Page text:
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Psychology of sport and mental preparation for competition with children

Psychology of sport and mental preparation for competition with children: an interview of three professionals

More and more parents are contacting us because their children are subject to stress, loss of concentration or reduced performance in competition. How are we to meet these requests? Is mental preparation indicated with children? How are we to approach this type of work?

Three specialists have been asked to answer a few questions:
Virginie Lemaire de Bressy- VL- sports psychologist in France (Nice-Vpro Coaching http://vpro-coaching.fr/),
Eric Medaets-EM- (sports sophrologist in Belgium),
Manuel Dupuis-MD (sports psychologist and mental trainer in Belgium).

1 / Could you introduce yourself (studies, experience) and explain the context in which you work with children in sports?

V L: I first took a double degree: a STAPS degree and a master's degree in psychology, and proceeded with a doctorate in sports psychology. I also have coaching and NLP certifications. I have been working for 10 years now with all types of athletes, including children.
E M: I am a physiotherapist and a sophrologist specialized in the field of sport. Being a former basketball player and coach, I have been accompanying athletes from different fields for 47 years. I have some experience in Babybasket (I am president of the FBBB). I have been a mental trainer of the Francophone Tennis Association (aft) for 4 years. I am also president and co-founder of SportExperience.
MD: I am a sports psychologist and a mental trainer since 2003 and I coordinate the activities of Psychosport in Brussels. I receive children and their parents in my office and sometimes in the field in order to meet their requests, most often concerning stress management or questions of self-confidence in competition. Mostly children are induced by their parents to come and see me, but sometimes the young people ask for it themselves, often because they have heard that a friend or an idol is being assisted by a "mental coach" or a "sports psychologist".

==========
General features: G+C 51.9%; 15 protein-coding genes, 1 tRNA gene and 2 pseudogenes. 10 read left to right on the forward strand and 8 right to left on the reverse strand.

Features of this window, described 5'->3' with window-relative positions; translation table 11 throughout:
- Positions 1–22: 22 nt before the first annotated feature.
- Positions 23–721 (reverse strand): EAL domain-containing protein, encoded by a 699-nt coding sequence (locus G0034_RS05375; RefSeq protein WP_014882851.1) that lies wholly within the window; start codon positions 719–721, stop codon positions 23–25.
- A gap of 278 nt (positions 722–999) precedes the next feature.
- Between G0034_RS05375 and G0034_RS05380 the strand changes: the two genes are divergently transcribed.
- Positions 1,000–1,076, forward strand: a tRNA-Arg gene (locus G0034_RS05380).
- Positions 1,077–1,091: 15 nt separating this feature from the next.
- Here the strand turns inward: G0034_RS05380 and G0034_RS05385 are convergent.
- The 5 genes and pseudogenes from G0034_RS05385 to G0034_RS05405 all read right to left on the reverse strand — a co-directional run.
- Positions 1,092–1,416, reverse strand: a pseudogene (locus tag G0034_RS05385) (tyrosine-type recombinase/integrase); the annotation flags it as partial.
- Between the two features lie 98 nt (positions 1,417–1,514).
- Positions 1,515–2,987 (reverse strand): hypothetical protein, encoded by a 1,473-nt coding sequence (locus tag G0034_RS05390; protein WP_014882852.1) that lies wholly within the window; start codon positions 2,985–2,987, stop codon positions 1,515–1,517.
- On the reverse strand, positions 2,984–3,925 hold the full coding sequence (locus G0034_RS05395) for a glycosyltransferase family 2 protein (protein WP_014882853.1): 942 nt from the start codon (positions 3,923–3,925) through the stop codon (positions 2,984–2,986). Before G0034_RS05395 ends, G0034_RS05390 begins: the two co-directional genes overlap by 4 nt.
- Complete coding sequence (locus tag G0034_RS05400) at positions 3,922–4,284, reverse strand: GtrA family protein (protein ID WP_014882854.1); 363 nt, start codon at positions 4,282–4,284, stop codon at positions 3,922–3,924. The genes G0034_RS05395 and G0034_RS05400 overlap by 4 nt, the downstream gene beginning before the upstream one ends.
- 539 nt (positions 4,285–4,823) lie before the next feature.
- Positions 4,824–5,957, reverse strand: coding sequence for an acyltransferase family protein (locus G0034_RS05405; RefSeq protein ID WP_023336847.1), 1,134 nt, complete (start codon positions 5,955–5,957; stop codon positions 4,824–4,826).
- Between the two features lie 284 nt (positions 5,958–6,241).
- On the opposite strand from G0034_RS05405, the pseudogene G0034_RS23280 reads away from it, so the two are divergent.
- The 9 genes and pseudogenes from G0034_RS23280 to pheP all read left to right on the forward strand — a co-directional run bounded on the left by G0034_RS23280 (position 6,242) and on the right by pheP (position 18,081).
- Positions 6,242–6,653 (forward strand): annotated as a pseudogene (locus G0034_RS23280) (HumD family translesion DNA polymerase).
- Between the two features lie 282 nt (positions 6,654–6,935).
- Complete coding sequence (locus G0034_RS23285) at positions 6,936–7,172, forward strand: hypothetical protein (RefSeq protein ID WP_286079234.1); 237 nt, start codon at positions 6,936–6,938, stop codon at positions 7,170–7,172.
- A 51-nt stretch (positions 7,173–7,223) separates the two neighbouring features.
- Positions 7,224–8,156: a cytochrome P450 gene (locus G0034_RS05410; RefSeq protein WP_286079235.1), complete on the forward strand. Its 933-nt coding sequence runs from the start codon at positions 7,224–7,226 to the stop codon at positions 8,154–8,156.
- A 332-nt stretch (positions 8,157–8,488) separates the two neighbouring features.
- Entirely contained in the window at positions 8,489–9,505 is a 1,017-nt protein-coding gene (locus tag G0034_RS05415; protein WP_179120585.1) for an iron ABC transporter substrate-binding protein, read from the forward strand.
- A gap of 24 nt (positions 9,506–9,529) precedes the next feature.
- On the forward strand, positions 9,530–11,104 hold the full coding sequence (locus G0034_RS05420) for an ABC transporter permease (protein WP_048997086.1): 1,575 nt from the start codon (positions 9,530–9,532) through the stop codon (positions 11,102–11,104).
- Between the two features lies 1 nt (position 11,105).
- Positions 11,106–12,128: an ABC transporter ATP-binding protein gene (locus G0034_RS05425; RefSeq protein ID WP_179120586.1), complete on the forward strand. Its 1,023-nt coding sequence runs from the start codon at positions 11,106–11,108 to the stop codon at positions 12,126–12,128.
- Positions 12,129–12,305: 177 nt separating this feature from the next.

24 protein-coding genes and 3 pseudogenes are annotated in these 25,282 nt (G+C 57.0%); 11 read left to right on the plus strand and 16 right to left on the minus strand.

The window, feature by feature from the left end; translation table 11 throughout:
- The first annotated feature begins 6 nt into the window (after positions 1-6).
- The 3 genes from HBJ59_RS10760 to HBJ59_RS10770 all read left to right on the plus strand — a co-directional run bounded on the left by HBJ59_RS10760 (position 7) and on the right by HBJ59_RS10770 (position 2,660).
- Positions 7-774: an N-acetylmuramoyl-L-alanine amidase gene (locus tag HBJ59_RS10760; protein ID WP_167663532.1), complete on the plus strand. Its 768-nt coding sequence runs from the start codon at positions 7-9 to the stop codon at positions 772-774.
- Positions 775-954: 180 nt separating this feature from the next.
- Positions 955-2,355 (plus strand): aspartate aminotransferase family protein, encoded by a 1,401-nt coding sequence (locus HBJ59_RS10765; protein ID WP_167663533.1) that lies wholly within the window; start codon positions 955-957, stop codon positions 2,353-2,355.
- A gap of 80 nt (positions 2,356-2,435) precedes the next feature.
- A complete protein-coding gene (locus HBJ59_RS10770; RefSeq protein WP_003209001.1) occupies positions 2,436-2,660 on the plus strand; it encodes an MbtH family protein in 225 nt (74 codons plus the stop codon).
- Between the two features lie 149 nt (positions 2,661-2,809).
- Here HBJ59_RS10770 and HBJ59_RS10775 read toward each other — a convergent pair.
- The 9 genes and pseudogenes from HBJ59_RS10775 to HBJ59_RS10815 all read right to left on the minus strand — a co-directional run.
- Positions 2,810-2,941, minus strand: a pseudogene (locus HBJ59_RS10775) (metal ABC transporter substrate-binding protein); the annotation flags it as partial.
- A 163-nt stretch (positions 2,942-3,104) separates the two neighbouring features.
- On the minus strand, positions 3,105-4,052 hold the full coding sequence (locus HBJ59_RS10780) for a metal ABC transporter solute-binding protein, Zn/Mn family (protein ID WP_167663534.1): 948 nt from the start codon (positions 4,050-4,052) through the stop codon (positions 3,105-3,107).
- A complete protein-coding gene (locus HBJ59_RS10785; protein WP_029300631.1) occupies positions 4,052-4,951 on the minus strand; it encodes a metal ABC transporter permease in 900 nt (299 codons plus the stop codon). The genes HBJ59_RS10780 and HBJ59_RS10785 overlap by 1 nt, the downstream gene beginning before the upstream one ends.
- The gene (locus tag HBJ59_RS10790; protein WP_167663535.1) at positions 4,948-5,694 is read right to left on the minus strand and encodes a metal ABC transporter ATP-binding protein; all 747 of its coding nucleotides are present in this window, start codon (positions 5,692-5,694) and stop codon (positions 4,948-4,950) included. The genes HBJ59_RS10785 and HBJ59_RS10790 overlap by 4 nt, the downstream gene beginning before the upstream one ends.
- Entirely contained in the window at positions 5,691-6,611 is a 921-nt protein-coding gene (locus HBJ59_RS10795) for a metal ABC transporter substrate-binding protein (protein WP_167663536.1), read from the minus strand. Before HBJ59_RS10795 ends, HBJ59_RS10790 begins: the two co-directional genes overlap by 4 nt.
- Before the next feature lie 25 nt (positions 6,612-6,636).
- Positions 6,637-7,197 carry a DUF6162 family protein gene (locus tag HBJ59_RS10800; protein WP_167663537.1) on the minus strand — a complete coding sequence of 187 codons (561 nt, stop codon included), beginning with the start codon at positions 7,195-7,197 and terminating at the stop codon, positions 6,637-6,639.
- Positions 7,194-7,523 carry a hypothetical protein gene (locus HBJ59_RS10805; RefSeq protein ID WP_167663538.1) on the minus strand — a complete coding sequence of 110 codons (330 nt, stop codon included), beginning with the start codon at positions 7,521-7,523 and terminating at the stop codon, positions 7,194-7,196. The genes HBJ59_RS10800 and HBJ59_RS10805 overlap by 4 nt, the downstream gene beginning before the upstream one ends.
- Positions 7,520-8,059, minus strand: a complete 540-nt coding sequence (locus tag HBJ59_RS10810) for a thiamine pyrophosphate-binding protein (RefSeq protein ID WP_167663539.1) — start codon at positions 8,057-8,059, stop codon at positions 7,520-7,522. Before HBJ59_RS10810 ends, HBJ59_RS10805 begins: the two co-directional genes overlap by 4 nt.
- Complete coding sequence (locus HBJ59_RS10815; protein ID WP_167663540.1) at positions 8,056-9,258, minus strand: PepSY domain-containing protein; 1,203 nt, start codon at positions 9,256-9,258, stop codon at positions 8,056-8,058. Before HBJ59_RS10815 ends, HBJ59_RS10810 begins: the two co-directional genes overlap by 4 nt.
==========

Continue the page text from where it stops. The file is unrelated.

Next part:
2 / What are the choices children have to make when going in for sports, and how can we help them with this?

V L: In sport matters each choice has visible consequences, since performance can quickly fluctuate. Sports children are therefore faced early enough with their own responsibilities : if I practise, I can improve and win, otherwise I can’t. This awareness of things develops a certain maturity that can be profitable because it helps to learn from ones difficulties. But it can also keep a child away from its condition as such by depriving it too early of a share of carelessness. In my opinion, the important thing is to help children find their way without feeling guilty and to develop a well-balanced mind so that they can thrive in their sport.

E M: Our first purpose is to preserve them from the pressure exerted by environment and from the obsession of becoming a “champion”. Our second objective is to keep the pleasure of playing alive, for it tends to disappear when a certain level has been reached. The pleasure of playing is the very element to be activated without moderation.